Clinical commissioning groups (CCGs), local authorities and health professionals must work together to provide co-ordinated services to support children and young people with SEND.
Clinicians and therapists already provide health services for children and young people with SEND, from early identification, throughout their school and college years and into the transition to adulthood.
Much of the health care for children and young people will be delivered through universal, preventative services. There will be times when adaptations are required for some pupils in mainstream settings and targeted delivery may be required for the few with EHC plans.
From September 2014 CCGs must:
- commission services jointly for children and young people (up to age 25) with SEND, including those with Education Health and Care (EHC) plans
- work with the local authority to contribute to the Local Offer of services available
- have mechanisms in place to ensure practitioners and clinicians will support the integrated EHC needs assessment process
- agree Personal Budgets where they are provided for those with EHC plans
CCGs and health bodies must co-operate with local authorities in carrying out their functions, including those for providing information and advice. The joint commissioning arrangements that local authorities and CCGs must have for commissioning education, health and care provision for children and young people who have SEN or are disabled must include arrangements for considering and agreeing what information and advice about education, health and care provision is to be provided, by whom and how it is to be provided.
Local authorities and CCGs must assess the needs of the local population of children and young people with SEN and disabilities and plan and commission services for them jointly. They must have joint commissioning arrangements which cover services from birth to 25 years old for children and young people with SEN or disabilities.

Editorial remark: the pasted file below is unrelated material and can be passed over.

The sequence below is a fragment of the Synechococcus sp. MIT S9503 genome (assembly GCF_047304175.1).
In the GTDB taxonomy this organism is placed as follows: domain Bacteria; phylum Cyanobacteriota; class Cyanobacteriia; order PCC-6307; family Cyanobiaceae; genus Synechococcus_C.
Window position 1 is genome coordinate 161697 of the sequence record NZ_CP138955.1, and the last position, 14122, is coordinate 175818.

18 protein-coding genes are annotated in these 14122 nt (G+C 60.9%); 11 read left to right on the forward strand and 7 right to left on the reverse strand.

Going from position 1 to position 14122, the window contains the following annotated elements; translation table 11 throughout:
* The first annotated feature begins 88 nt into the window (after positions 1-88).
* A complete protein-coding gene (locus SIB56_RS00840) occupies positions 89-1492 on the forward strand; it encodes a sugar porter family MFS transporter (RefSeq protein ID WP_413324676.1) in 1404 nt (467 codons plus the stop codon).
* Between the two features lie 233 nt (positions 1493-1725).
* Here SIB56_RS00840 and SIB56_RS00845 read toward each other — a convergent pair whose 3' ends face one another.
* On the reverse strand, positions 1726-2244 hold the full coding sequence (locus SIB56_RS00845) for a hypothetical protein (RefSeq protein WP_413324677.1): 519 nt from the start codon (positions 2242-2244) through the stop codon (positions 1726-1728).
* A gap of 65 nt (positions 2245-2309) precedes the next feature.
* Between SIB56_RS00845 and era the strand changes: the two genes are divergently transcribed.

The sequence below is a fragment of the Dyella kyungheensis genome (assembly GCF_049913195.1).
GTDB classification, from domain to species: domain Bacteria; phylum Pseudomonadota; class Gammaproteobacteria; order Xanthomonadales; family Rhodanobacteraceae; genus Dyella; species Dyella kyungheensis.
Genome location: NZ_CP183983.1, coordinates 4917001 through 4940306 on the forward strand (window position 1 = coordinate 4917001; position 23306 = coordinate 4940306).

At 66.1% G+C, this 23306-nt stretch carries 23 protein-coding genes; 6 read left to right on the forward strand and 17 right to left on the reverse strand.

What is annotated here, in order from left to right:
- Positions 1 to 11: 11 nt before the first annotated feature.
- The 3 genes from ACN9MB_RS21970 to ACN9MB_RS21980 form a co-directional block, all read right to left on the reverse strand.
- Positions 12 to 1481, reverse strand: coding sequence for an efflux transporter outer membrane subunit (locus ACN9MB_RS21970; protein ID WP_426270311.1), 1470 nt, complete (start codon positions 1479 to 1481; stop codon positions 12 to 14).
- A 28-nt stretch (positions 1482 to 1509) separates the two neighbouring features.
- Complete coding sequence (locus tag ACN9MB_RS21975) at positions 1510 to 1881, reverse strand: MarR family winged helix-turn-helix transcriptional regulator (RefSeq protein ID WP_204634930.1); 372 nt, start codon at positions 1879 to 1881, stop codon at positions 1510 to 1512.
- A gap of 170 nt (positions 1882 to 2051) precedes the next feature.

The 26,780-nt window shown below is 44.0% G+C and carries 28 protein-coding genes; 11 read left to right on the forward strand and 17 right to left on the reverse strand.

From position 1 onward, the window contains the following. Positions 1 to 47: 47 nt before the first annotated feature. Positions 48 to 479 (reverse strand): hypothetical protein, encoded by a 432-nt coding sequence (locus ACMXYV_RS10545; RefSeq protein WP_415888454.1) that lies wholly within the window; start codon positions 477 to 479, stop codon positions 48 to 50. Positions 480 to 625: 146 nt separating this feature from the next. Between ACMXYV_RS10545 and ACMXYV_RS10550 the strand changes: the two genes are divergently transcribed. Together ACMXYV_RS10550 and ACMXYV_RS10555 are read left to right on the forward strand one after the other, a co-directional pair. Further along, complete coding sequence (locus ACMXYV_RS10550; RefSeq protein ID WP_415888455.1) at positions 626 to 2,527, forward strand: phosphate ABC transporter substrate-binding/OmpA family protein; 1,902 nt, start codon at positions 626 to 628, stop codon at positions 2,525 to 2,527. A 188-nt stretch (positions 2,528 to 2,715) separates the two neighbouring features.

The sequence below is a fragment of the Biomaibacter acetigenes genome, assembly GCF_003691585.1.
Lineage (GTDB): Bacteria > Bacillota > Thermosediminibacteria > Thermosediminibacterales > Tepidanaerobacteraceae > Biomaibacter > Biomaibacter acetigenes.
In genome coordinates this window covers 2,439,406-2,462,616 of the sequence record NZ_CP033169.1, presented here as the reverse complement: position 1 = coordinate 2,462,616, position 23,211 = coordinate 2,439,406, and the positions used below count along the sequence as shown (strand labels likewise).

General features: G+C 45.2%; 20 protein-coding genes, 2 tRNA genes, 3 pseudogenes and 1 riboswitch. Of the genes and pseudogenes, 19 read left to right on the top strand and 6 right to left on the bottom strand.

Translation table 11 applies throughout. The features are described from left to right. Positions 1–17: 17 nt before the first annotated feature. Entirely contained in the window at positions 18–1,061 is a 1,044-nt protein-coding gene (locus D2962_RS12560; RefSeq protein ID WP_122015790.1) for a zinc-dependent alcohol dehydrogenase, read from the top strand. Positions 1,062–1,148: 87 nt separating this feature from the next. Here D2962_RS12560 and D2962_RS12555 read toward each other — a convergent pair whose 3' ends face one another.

In their joint commissioning arrangements CCGs and local authorities must include arrangements for securing EHC needs assessments, and the education, health and care provision specified in EHC plans.
Joint commissioning arrangements must include arrangements for considering and agreeing:
- the education, health and social care provision reasonably required by local children and young people with SEN or disabilities
- which education, health and social care provision will be secured and by whom – partners must be able to make a decision on how they will meet the needs of children and young people with SEN or disabilities in every case
- what advice and information is to be provided about education, health and care provision and by whom and to whom it is to be provided
- how complaints about education, health and social care provision can be made and are dealt with
- procedures for ensuring that disputes between local authorities and CCGs are resolved
Local authorities, CCGs and NHS England should develop effective ways of harnessing the views of their local communities so that commissioning decisions on services for those with SEN or disabilities are shaped by users’ experiences, ambitions and expectations.
Partners must set out in their joint commissioning arrangements their arrangements for agreeing Personal Budgets. A Personal Budget is an amount of money identified by the local authority to deliver provision set out in an EHC plan where the parent or young person is involved in securing that provision.